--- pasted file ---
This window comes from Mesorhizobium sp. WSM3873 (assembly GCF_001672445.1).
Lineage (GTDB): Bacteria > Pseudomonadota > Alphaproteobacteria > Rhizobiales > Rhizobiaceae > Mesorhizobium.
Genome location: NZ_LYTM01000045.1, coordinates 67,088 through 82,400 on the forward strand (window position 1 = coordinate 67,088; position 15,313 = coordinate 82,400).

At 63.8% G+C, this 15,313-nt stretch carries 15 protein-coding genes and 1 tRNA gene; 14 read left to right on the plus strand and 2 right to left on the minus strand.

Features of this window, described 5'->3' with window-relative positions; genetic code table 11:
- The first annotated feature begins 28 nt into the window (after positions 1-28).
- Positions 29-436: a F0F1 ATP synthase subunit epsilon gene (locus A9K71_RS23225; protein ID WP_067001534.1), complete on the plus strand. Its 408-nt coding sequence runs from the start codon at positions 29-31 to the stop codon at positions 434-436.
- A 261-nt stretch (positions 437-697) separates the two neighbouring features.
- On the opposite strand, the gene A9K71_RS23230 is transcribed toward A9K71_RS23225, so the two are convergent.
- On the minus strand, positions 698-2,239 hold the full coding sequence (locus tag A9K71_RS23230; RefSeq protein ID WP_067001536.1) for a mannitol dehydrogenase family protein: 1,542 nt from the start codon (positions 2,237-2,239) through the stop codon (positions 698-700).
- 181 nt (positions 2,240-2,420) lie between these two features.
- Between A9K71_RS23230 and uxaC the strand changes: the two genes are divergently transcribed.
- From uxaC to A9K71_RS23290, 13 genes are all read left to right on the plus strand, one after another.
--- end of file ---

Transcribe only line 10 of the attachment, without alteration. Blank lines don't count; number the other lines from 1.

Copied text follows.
- On the minus strand, positions 698-2,239 hold the full coding sequence (locus tag A9K71_RS23230; RefSeq protein ID WP_067001536.1) for a mannitol dehydrogenase family protein: 1,542 nt from the start codon (positions 2,237-2,239) through the stop codon (positions 698-700).